Pressure Test and Volume Test — Ways to Diagnose a Faulty Fuel Pump
Many of the aftermarket manufacturers offer good quality fuel pumps that are put through various levels of inspections before they reach the consumers. But vehicle owners, unaware of the level of sophistication, often suspect fuel pumps to be responsible for various issues with engine.
Though, a faulty fuel pump is potential enough to cause troubles in engine, it is not always the case. Hence, there arises the need to conduct a proper and timely diagnosis that will help you identify the root cause.
Chances of Misdiagnosis
Diagnosing is not a difficult task. But, the only issue is that the warning signs of a faulty fuel pump can mimic other problems (caused due to other faulty parts), making it difficult to identify the real cause of the problem. This often leads to misdiagnosis.
So, whenever you experience driveability issues like hard starting, power loss, extended crank time, misfiring, etc., check thoroughly for other possible causes like, low level of gas, ignition system, compression system, vacuum leaks, vapor locks, kinked/broken fuel lines, carburetor, bad injector relay, leaking injector, broken wiring, etc.
If driveability issues persist even after remedying all the above causes, it’s time to diagnose the fuel pump. Following two tests are effective in diagnosing it.
Pressure test: If it is not able to deliver fuel at sufficient pressure, the engine cannot run properly. Conducting pressure test helps to determine whether or not it is delivering fuel with enough pressure.
Pressure test, also called as deadhead fuel pressure test, is conducted using a fuel pressure gauge. This test helps to determine the maximum output pressure by blocking the fuel return line. Following are the possible results you can derive from this test and see how they help in evaluating its condition:
With the return line shut, if the deadhead pressure is -
• 50% higher than its normal operating pressure at idle — no issues with pressure
• Lower than normal pressure — causes hard starting, hesitation, stalling — may be due to electrical problems, blown out fuse, bad fuel pressure regulator, improper fittings at fuel tank, clogged fuel filter/strainer, weak pump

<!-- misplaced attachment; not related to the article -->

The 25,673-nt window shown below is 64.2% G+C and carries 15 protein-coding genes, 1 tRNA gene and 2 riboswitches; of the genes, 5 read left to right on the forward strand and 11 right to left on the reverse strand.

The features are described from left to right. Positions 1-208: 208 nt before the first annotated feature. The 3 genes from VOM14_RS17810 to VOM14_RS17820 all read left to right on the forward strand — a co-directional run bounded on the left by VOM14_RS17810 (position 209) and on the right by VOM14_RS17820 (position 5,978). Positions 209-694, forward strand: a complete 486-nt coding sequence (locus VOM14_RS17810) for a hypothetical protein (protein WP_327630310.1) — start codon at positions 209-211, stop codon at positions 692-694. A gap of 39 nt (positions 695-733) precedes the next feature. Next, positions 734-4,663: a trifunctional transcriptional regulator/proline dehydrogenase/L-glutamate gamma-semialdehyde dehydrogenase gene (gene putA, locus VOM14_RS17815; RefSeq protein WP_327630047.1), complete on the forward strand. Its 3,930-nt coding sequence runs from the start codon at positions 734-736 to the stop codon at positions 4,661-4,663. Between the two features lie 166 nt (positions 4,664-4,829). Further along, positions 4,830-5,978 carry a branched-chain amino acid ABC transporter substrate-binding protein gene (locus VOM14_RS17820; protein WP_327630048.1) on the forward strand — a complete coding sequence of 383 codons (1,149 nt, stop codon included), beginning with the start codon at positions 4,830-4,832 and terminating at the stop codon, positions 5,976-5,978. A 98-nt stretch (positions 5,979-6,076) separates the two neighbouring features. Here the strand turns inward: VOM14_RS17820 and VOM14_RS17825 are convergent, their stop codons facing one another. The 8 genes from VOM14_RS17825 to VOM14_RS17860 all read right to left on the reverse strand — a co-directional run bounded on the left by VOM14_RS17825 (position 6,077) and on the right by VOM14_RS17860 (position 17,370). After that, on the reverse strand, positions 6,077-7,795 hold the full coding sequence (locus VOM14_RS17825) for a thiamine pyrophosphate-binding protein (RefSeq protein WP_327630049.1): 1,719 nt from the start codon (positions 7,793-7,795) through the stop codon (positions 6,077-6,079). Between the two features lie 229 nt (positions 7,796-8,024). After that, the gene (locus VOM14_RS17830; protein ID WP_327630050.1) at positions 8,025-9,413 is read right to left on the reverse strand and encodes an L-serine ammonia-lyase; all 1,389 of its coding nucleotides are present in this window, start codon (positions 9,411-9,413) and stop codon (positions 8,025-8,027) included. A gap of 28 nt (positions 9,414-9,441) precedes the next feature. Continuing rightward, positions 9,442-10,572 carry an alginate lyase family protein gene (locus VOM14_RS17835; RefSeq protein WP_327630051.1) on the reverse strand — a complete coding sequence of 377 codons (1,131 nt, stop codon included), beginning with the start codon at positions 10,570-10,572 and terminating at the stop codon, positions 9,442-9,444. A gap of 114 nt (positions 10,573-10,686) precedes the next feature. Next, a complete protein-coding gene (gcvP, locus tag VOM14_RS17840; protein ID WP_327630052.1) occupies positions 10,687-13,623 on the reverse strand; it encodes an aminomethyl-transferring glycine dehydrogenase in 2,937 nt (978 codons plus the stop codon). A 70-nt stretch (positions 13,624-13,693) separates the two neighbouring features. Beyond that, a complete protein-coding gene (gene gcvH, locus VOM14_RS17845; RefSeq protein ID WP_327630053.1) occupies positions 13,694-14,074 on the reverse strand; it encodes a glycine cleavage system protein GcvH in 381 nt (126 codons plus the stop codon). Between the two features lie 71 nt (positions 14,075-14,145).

• Higher than the deadhead pressure — engine runs at unusual high speeds — may be due to bad fuel regulator or return line restrictions
• No pressure — prevents the engine from starting — may be due to faulty relay, tripped inertial switch, faulty oil pressure switch, restricted fuel pump inlet, faulty fuel pump
On finding any of the above conditions, you may rectify them accordingly. But if you find the fuel pressure to be normal and the driveability issues still continuing, then conduct volume test.
Volume test: Besides delivering fuel at required pressure, it should also be able to deliver adequate volume of fuel to the engine. Inadequate fuel volume starves the engine for fuel — engine loses power frequently making it hard to accelerate, especially, when driving at high speeds. Volume tests help us determine the maximum fuel output (volume).
Fuel volume test can be conducted by connecting a fuel flow gauge into the fuel supply line and by measuring the volume of fuel delivered over a specific interval of time. As a rough rule of thumb, a good fuel pump should deliver about 3/4 to one quart of fuel in 30 seconds.
Some of the causes that prevent it from delivering enough fuel volume are low voltage, worn out fuel pump, restricted fuel lines or a nearly empty fuel tank.
Evaluating the Results of Pressure and Volume Tests
If all the results of fuel pressure and volume tests meet the vehicle’s manufacturer specifications (idle pressure + peak flow + peak demand pressure = normal), then it can be concluded that fuel pump is OK. But, if you find any deviations from the actual specs, then evaluate your results in the following ways:
For return type system:
• Idle & deadhead pressure normal + flow below spec = check for restricted fuel lines or clogged filter
• Idle pressure & idle flow out of spec + deadhead pressure & bypass flow normal = replace pressure regulator
• Low values in all pressure & flow tests = suspect failing fuel pump
For return-less system:
• Idle pressure, peak flow & peak demand pressure low = check for restricted fuel line or clogged filter
• Idle pressure & peak demand pressure not to the spec + peak flow normal = possible faulty regulator
If you have conducted all the above tests, checked and rectified all the above causes as needed, and still find issues with the engine, then it is advised to conduct electric tests (using a digital ohm and volt meter), before you finally decide to replace your fuel pump.
Identifying faulty fuel pumps through proper diagnosis is time consuming, yet it is worth practicing as you can be relieved of huge expenses associated with unnecessary replacement.